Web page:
The central character in the little morality play spun out by the Bush administration in making the case for “staying the course” in Iraq is Gen. David Petraeus, commander of our forces in Iraq and the savior of the neocons’ war.  His much-vaunted report was to elucidate the conditions for “victory” once and for all, and silence the “defeatists” and other cowards who dared question our sainted Commander in Chief.  Of course, a draft-dodging lush who couldn’t even bring himself to show up for duty with the National Guard is hardly a model of military virtue, and his own strategic acumen is somewhat doubtful, at best.  After all, he and his political advisors have brought the Republican Party down to such a low ebb of support that it threatens to become a strictly regional phenomenon, limited to the reddest counties of the reddest states.  In short, our President is hardly a figure with the sort of military gravitas to inspire confidence, and so a substitute had to be found.  Certainly, General Petraeus fit the bill: Here, after all, is a seasoned veteran, his chest festooned with medals, his visage stern and calm—a veritable paragon of martial glamour.  Who are we to question him?  We must take his word for it when he says that victory is nigh.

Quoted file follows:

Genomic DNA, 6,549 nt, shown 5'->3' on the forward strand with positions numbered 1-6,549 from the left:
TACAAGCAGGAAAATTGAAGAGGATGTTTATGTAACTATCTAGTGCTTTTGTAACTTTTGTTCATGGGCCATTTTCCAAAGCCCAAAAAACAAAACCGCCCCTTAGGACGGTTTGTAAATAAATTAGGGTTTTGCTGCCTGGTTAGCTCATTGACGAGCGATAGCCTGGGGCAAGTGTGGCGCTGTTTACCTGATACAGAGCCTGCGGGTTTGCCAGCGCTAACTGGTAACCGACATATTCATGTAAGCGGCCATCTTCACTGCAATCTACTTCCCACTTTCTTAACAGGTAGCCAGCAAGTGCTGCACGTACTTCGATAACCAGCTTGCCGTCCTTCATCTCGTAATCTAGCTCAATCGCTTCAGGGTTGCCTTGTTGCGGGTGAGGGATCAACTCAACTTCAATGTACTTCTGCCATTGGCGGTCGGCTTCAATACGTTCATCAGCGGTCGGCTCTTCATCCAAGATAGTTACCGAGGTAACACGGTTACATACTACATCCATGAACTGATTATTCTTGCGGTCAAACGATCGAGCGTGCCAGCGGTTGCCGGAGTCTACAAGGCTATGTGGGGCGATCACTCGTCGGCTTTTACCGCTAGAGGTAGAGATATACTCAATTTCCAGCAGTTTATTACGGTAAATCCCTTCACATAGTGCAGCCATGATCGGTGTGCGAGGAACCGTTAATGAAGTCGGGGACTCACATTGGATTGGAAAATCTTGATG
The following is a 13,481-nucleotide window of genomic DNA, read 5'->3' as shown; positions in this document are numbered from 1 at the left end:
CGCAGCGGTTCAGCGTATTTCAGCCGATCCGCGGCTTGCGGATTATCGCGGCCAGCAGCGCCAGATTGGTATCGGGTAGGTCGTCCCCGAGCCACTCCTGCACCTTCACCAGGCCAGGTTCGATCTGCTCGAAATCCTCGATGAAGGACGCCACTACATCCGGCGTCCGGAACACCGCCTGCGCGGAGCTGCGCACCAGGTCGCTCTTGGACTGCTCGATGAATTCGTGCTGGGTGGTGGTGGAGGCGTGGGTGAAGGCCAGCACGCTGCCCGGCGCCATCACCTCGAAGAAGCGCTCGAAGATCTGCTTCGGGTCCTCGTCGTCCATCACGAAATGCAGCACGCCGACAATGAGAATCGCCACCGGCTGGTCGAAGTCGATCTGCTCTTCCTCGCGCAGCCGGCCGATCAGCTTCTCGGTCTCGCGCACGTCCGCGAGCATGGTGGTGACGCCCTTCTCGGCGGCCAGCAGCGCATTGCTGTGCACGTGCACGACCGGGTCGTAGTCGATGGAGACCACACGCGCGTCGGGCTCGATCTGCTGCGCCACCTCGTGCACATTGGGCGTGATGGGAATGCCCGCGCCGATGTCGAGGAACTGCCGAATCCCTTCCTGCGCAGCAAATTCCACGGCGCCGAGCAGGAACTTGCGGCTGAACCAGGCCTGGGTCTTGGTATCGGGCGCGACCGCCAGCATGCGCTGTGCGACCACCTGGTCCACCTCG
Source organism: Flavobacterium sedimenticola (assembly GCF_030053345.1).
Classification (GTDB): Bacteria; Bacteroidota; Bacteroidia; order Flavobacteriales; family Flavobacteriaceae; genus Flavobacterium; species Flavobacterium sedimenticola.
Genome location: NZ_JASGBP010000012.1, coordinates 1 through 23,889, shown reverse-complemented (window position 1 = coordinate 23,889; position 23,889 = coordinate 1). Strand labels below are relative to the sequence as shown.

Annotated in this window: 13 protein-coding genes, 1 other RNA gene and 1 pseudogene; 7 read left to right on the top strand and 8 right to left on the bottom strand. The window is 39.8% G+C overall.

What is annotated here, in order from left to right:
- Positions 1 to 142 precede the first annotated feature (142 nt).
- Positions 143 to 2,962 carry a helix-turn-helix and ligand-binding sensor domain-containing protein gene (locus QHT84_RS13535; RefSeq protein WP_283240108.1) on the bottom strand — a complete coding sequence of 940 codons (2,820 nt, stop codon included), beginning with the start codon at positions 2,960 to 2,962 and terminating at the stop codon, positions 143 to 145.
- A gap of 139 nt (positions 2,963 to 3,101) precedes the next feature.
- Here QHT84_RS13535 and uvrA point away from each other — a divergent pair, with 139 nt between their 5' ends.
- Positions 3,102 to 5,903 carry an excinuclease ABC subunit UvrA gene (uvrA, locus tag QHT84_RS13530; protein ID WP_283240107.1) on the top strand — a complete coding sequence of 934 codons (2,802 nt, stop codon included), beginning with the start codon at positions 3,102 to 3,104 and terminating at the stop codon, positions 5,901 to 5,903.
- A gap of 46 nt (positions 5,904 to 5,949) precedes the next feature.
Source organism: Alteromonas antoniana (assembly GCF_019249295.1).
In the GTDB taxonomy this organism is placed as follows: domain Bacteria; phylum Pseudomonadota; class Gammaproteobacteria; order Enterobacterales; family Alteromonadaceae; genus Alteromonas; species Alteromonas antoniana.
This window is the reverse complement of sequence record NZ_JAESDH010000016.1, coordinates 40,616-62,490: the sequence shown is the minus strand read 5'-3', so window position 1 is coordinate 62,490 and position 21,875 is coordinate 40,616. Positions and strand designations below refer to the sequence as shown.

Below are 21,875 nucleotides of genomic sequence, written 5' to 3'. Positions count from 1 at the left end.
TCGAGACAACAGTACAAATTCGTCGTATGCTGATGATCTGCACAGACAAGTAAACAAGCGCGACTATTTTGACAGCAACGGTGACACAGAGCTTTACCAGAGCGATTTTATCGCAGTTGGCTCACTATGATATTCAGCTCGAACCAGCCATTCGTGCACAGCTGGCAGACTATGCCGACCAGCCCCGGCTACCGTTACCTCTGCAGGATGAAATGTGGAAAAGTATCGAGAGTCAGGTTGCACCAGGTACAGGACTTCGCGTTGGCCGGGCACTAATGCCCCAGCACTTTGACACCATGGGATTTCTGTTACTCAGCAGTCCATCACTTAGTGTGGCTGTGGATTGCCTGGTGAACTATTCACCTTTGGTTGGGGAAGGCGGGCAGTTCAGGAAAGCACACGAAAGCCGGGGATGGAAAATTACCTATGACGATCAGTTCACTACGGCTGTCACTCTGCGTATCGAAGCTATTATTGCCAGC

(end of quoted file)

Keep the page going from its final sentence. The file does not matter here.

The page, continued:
The controversy surrounding his appearance, and especially the Senate vote condemning the ad in the New York Times, was yet another occasion on which to wonder at the prescience of Garet Garrett, that prophet of a dark vision of empire who foresaw our present predicament, as if in a dream, more than half a century ago, and not only in general but in all its particulars.  In a pamphlet that went largely unnoticed until our own day, the doughty old lion of the Old Right laid down the “signs of empire”: the ascendancy of the executive, the subordination of domestic affairs to foreign policy, the creation of a system of satellites in the name of “collective security,” “an emotional complex of vaunting and fear”—and, most relevant here, the “ascendancy of the military mind, to such a point at last that the civilian mind is intimidated.”

It’s almost as if Garrett’s ghost hovered in the Senate chambers, laughing darkly, and bitterly remonstrating with the assembled solons as they deferred to Petraeus, abdicated their own views and their responsibility to the nation, and condemned those who dared question his report.  Of course, the ad was disrespectful; yet a general is not a priest—unless you worship Mars, the war god, as many of our neoconservative policymakers do, and as the neoconized GOP surely does.  In that case, to criticize Petraeus is a kind of blasphemy.